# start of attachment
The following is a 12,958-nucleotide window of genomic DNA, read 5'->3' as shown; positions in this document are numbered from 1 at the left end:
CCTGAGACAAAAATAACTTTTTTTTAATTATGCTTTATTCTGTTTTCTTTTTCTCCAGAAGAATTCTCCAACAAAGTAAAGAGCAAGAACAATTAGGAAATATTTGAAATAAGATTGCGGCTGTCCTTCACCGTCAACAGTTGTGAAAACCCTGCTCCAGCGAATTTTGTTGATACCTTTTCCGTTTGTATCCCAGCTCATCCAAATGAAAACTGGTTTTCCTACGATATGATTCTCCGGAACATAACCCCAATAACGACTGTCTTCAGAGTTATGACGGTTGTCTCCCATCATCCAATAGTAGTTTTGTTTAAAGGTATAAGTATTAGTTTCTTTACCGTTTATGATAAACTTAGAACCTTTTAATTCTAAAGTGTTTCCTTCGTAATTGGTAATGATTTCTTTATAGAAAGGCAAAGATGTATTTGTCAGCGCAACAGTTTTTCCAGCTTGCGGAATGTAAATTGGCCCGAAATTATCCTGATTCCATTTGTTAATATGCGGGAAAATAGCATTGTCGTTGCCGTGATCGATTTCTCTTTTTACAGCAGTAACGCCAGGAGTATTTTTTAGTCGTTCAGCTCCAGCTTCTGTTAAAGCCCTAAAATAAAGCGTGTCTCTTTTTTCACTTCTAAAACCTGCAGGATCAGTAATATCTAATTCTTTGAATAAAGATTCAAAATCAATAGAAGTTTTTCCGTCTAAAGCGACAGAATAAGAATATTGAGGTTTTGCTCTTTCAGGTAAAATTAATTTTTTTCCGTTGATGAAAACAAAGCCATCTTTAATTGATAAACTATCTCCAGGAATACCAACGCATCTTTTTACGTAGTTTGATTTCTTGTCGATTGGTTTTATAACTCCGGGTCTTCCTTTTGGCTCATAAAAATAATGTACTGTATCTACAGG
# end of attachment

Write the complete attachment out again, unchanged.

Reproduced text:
The following is a 12,958-nucleotide window of genomic DNA, read 5'->3' as shown; positions in this document are numbered from 1 at the left end:
CCTGAGACAAAAATAACTTTTTTTTAATTATGCTTTATTCTGTTTTCTTTTTCTCCAGAAGAATTCTCCAACAAAGTAAAGAGCAAGAACAATTAGGAAATATTTGAAATAAGATTGCGGCTGTCCTTCACCGTCAACAGTTGTGAAAACCCTGCTCCAGCGAATTTTGTTGATACCTTTTCCGTTTGTATCCCAGCTCATCCAAATGAAAACTGGTTTTCCTACGATATGATTCTCCGGAACATAACCCCAATAACGACTGTCTTCAGAGTTATGACGGTTGTCTCCCATCATCCAATAGTAGTTTTGTTTAAAGGTATAAGTATTAGTTTCTTTACCGTTTATGATAAACTTAGAACCTTTTAATTCTAAAGTGTTTCCTTCGTAATTGGTAATGATTTCTTTATAGAAAGGCAAAGATGTATTTGTCAGCGCAACAGTTTTTCCAGCTTGCGGAATGTAAATTGGCCCGAAATTATCCTGATTCCATTTGTTAATATGCGGGAAAATAGCATTGTCGTTGCCGTGATCGATTTCTCTTTTTACAGCAGTAACGCCAGGAGTATTTTTTAGTCGTTCAGCTCCAGCTTCTGTTAAAGCCCTAAAATAAAGCGTGTCTCTTTTTTCACTTCTAAAACCTGCAGGATCAGTAATATCTAATTCTTTGAATAAAGATTCAAAATCAATAGAAGTTTTTCCGTCTAAAGCGACAGAATAAGAATATTGAGGTTTTGCTCTTTCAGGTAAAATTAATTTTTTTCCGTTGATGAAAACAAAGCCATCTTTAATTGATAAACTATCTCCAGGAATACCAACGCATCTTTTTACGTAGTTTGATTTCTTGTCGATTGGTTTTATAACTCCGGGTCTTCCTTTTGGCTCATAAAAATAATGTACTGTATCTACAGG